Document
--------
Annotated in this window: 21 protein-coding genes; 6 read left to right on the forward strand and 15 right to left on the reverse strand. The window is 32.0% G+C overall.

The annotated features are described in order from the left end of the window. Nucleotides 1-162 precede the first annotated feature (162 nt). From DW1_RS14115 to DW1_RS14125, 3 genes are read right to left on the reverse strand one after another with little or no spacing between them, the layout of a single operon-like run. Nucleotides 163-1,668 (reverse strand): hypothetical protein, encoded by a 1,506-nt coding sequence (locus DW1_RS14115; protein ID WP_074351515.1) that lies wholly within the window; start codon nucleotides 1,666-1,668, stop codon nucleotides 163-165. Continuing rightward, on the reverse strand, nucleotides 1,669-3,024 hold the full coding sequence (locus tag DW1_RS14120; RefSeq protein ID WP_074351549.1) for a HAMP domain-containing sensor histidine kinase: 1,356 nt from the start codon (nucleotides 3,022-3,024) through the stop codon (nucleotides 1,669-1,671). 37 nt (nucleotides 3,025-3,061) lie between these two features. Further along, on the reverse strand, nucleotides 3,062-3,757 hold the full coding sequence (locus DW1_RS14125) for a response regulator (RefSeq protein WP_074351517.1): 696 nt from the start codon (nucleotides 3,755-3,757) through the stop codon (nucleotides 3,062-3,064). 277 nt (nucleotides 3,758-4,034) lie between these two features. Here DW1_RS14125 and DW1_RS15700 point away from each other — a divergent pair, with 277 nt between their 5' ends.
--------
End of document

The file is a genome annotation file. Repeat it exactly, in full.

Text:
Annotated in this window: 21 protein-coding genes; 6 read left to right on the forward strand and 15 right to left on the reverse strand. The window is 32.0% G+C overall.

The annotated features are described in order from the left end of the window. Nucleotides 1-162 precede the first annotated feature (162 nt). From DW1_RS14115 to DW1_RS14125, 3 genes are read right to left on the reverse strand one after another with little or no spacing between them, the layout of a single operon-like run. Nucleotides 163-1,668 (reverse strand): hypothetical protein, encoded by a 1,506-nt coding sequence (locus DW1_RS14115; protein ID WP_074351515.1) that lies wholly within the window; start codon nucleotides 1,666-1,668, stop codon nucleotides 163-165. Continuing rightward, on the reverse strand, nucleotides 1,669-3,024 hold the full coding sequence (locus tag DW1_RS14120; RefSeq protein ID WP_074351549.1) for a HAMP domain-containing sensor histidine kinase: 1,356 nt from the start codon (nucleotides 3,022-3,024) through the stop codon (nucleotides 1,669-1,671). 37 nt (nucleotides 3,025-3,061) lie between these two features. Further along, on the reverse strand, nucleotides 3,062-3,757 hold the full coding sequence (locus DW1_RS14125) for a response regulator (RefSeq protein WP_074351517.1): 696 nt from the start codon (nucleotides 3,755-3,757) through the stop codon (nucleotides 3,062-3,064). 277 nt (nucleotides 3,758-4,034) lie between these two features. Here DW1_RS14125 and DW1_RS15700 point away from each other — a divergent pair, with 277 nt between their 5' ends.